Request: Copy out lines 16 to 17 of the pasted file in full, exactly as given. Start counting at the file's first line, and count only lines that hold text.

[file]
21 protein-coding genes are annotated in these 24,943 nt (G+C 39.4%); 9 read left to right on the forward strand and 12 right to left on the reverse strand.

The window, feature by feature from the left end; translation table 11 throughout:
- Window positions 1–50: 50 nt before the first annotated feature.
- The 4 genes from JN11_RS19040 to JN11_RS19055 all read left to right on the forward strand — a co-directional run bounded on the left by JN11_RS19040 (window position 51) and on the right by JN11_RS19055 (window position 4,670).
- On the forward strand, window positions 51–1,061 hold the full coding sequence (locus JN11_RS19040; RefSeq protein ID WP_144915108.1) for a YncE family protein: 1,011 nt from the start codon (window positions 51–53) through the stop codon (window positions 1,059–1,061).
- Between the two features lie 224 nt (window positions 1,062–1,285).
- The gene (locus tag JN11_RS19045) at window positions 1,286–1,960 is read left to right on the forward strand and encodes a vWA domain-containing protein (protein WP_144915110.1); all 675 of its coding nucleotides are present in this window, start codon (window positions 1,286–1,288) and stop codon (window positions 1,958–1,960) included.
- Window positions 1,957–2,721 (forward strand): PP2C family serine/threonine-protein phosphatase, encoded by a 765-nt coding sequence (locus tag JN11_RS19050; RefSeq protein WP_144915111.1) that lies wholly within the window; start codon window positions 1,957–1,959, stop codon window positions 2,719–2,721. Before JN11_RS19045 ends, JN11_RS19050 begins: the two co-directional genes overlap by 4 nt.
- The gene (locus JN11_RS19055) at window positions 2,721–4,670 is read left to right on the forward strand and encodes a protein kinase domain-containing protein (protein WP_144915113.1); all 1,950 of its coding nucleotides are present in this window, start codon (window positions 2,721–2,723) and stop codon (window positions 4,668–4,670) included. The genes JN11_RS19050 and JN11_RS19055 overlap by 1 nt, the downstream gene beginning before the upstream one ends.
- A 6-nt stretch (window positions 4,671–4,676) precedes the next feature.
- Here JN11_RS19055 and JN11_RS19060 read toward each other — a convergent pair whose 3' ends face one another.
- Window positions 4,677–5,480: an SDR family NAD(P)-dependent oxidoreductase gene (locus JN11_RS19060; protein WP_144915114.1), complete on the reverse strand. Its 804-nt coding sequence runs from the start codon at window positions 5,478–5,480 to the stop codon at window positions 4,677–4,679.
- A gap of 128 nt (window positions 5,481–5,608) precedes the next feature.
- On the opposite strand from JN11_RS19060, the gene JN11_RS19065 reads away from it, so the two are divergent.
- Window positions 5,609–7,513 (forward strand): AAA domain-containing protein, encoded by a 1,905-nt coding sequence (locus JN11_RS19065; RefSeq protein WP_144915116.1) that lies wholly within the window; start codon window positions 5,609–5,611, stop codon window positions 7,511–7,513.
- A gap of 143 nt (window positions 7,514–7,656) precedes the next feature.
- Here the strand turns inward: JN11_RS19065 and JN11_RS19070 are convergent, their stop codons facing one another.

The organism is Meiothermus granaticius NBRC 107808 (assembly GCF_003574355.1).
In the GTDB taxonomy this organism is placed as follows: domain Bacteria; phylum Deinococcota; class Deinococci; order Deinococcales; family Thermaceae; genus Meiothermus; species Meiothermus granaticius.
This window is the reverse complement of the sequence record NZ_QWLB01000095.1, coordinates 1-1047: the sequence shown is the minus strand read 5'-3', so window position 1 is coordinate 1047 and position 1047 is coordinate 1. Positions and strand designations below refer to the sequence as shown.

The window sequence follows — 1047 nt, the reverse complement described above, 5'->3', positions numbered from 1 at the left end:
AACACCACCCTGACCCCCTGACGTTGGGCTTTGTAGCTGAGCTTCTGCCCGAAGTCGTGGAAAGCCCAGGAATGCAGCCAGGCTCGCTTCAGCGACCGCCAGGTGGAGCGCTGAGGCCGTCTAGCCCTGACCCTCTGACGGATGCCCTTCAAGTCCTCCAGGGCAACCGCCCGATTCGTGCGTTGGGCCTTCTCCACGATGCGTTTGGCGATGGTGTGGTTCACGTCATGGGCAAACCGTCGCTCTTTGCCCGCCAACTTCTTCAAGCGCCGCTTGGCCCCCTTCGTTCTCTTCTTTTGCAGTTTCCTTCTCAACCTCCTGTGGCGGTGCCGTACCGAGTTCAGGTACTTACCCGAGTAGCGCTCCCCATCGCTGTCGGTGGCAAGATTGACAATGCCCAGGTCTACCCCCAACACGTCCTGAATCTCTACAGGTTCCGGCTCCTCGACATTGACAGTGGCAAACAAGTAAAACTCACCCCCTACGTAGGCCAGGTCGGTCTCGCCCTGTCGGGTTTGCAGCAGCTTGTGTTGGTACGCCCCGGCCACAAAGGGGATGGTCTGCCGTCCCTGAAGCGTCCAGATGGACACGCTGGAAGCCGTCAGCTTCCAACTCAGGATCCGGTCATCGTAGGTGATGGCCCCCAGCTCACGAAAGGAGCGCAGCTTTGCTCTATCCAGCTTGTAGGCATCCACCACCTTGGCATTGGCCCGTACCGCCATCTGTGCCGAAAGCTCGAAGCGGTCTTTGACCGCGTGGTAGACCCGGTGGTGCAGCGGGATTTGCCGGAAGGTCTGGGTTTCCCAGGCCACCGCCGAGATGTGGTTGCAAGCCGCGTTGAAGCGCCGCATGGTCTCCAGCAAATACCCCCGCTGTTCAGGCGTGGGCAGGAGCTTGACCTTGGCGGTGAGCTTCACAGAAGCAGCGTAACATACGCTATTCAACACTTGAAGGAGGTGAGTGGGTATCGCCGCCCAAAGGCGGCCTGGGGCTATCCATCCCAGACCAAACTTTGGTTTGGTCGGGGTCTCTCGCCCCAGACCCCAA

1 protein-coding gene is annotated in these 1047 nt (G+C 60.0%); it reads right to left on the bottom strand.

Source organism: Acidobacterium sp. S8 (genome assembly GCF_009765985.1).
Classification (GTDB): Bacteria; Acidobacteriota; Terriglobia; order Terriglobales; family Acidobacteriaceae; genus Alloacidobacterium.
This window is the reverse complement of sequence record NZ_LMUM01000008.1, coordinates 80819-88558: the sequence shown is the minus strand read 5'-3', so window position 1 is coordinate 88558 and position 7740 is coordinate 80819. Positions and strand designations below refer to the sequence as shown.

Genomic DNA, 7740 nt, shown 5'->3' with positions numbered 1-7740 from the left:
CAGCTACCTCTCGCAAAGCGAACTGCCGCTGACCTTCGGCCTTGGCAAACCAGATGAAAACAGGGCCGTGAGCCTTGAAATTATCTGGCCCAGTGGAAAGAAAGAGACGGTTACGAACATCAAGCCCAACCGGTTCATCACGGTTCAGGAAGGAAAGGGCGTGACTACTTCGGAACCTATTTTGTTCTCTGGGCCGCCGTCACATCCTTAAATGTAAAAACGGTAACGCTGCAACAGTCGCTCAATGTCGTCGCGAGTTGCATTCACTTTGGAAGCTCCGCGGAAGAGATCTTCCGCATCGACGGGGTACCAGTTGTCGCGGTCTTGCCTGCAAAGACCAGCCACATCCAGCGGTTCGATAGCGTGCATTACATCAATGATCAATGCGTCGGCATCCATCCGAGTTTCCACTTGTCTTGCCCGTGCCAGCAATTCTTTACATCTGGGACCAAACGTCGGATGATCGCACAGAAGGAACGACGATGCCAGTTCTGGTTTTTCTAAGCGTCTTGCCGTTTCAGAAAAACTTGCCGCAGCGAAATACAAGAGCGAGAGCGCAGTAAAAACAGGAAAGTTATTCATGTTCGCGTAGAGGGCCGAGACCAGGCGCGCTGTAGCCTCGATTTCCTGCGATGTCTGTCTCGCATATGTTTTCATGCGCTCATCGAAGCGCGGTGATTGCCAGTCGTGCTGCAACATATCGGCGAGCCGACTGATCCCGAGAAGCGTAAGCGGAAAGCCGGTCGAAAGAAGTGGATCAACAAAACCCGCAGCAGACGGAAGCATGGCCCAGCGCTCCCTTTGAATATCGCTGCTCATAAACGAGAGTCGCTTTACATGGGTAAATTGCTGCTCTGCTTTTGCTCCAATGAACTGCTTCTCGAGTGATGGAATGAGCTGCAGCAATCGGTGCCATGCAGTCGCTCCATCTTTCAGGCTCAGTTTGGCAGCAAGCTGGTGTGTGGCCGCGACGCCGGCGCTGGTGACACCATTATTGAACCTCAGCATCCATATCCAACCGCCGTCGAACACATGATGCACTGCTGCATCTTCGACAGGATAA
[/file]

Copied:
- A gap of 143 nt (window positions 7,514–7,656) precedes the next feature.
- Here the strand turns inward: JN11_RS19065 and JN11_RS19070 are convergent, their stop codons facing one another.